Following a Special Report produced by the Intergovernmental Panel on Climate Change ("IPCC") on October 8, 2018, the UK Climate Change Committee ("CCC") was asked to advise the UK government on the implications of the Paris Agreement 2016 and the Special Report for the United Kingdom's long-term emissions. The CCC was, in particular, asked whether further UK action was needed to meet goals of the Paris Agreement. The CCC's advice on May 2, 2019, was to legislate as soon as possible to achieve net-zero greenhouse gas ("GHG") emissions. This view came just a day after Parliament had declared a climate change emergency following a series of protests by the environmental activist group Extinction Rebellion.
Parliament passed the Climate Change Act 2008 (2050 Target Amendment) ("Order") on June 26, 2019. The Order, which came into force on June 27, 2019, has increased the United Kingdom's 2050 net GHG emissions reduction target from 80% to 100% compared to 1990 levels. In doing so, the United Kingdom has made a far-reaching, unilateral commitment and has become the first G7 economy to legislate on net zero emissions.
The Order provides no guidance or indication regarding the feasibility of meeting this new binding target. Critics have noted the action taken merely acknowledges the issues but fails to put into place practical measures to tackle them. In the words of Lord Deben, chairman of the CCC, "international ambition does not deliver domestic action." The CCC emphasised that the government must "get real," establish "bold plans," and take "real action" to ensure the United Kingdom is on track with its legal obligations to reduce GHG emissions.
In its Report to Parliament on July 10, 2019, assessing the UK progress in preparing for climate change, the CCC has highlighted that the government has "failed to increase adaption policy ambition and implementation," that "the National Adaption Programme does not address all" risks, and that "the priority given to adaptation" has been decreasing over the last 10 years. The CCC argues that "on the basis of the evidence available, England is not prepared for even a 2 degree Celsius rise in global temperature, let alone more extreme levels of warming." The CCC puts forward 12 recommendations, with the 12th specifically recommending that clear deadlines be set to ensure that "listed companies and business owners report on climate-related risks and opportunities."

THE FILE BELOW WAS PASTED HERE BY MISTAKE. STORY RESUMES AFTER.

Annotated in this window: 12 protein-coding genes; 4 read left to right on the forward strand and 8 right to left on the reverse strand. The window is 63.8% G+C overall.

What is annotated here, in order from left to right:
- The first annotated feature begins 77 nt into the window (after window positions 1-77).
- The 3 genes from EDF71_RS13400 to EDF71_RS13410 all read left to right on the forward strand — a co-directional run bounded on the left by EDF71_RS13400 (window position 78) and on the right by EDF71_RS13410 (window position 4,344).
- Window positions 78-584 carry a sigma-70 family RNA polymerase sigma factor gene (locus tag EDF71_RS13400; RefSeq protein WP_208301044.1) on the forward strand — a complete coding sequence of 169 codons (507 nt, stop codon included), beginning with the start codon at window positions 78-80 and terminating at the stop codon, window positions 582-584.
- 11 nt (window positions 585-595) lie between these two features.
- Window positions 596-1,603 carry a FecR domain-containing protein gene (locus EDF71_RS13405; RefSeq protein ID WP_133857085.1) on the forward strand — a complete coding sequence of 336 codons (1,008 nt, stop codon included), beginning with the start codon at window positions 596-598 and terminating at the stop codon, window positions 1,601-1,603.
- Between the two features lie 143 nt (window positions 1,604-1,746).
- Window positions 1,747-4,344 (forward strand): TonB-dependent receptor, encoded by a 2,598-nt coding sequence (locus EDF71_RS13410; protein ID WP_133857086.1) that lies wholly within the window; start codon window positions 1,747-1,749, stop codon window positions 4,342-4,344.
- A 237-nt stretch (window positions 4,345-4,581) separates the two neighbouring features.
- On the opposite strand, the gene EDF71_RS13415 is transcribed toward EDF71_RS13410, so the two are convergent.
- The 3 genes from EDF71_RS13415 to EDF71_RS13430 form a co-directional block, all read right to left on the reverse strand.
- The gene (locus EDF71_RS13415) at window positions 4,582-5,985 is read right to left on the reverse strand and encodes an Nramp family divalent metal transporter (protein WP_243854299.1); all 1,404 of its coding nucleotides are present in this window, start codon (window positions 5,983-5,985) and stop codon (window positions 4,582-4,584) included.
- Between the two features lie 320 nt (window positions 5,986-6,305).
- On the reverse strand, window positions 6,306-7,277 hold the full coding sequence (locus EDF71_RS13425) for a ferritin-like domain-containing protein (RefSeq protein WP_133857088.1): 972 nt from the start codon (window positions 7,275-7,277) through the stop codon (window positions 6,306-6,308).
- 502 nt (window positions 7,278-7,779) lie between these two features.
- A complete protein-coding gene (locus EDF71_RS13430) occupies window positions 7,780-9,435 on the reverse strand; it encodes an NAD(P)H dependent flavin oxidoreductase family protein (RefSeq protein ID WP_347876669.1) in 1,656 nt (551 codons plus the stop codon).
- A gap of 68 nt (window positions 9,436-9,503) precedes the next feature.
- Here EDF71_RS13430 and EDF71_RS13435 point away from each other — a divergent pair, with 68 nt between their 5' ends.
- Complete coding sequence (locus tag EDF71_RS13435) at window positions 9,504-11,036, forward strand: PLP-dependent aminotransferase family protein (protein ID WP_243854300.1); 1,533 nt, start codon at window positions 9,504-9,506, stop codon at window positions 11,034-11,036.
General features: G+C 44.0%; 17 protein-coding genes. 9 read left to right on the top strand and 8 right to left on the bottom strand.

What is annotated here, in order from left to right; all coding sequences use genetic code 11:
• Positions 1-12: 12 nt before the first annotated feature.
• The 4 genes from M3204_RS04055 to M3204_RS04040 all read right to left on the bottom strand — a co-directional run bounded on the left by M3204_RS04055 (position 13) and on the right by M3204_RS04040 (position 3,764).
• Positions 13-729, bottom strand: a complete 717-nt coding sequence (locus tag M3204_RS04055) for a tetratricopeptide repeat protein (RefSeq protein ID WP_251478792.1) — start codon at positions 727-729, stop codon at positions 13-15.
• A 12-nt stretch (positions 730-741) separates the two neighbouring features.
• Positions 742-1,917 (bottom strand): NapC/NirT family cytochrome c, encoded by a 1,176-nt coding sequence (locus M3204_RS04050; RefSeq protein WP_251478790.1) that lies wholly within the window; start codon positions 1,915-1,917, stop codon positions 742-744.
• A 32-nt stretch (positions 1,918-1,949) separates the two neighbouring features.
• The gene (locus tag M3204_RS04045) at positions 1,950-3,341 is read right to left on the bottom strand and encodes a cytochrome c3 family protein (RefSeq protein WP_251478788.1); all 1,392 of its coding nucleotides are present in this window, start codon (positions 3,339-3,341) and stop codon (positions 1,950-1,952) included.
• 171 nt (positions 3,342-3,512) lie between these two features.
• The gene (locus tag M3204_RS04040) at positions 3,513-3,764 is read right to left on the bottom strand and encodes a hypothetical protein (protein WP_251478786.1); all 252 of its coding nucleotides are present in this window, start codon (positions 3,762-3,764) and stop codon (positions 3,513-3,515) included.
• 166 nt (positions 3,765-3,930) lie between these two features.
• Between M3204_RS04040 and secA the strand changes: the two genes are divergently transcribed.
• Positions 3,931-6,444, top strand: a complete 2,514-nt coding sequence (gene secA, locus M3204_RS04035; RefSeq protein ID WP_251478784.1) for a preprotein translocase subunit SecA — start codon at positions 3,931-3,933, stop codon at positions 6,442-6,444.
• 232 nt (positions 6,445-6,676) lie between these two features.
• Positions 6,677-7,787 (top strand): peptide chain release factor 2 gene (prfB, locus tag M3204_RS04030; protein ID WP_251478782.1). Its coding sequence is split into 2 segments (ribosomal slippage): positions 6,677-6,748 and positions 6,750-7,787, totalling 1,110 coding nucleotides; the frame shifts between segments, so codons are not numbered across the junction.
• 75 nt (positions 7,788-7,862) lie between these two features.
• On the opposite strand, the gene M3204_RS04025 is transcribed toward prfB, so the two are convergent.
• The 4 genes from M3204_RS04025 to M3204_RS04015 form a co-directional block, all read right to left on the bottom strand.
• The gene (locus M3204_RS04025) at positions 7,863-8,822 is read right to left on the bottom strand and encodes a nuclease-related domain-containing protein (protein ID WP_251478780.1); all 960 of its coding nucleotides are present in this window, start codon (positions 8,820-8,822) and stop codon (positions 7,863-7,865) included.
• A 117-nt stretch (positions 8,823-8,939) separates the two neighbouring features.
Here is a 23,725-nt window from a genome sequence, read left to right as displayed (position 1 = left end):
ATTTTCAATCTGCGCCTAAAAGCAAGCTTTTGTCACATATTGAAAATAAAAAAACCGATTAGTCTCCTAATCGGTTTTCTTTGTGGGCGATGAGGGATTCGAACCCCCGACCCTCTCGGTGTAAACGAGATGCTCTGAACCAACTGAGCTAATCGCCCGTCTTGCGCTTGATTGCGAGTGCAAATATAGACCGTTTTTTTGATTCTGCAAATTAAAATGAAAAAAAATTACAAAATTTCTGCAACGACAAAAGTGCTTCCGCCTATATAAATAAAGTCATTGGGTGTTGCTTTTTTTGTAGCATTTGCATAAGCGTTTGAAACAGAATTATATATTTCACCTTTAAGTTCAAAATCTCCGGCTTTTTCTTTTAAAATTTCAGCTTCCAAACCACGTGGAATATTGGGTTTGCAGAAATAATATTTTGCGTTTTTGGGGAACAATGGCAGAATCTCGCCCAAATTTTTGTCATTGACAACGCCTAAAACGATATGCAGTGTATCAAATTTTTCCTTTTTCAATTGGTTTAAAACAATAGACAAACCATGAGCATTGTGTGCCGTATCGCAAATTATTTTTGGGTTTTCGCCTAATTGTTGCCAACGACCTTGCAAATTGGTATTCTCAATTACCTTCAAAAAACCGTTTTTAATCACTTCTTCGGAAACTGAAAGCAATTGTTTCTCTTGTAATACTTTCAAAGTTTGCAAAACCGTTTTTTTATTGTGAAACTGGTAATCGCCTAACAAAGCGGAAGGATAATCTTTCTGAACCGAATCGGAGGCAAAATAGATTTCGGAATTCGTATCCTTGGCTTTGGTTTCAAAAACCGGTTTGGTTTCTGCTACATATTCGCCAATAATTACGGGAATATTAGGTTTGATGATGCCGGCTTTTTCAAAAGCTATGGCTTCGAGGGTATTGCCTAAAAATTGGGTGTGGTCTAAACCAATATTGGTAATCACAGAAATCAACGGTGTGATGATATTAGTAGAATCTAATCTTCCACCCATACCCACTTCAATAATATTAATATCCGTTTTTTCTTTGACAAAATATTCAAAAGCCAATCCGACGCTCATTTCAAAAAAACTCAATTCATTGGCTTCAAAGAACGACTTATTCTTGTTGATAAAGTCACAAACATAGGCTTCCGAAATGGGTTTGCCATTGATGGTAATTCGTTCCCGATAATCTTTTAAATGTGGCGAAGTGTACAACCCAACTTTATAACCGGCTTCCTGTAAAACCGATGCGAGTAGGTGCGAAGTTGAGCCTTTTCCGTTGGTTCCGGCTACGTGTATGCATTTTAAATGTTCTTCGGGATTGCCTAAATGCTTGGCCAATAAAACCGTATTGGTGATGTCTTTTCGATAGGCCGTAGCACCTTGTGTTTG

The July Report sets out in more detail what risks businesses are facing. It highlights that "a few large investors are beginning to put pressure on the companies they invest in to change their reporting practices and give greater consideration to climate change. Credit Ratings Agencies are also starting to incorporate climate risk into their assessments of credit worthiness." The Bank of England has also identified that the majority of banks are beginning to treat the risks from climate change like other financial risks.
Chris Stark, the CCC's chief executive, has pointed out that the majority of the reduction shares have come from the closure of coal-fired power stations, but there are only so many of them. He notes that the government is going to need to focus on other means, including achieving zero plastic waste by 2042, carbon capture, and bringing forward the date for a ban on all-petrol and diesel fuel-powered vehicles from 2040 to 2035.
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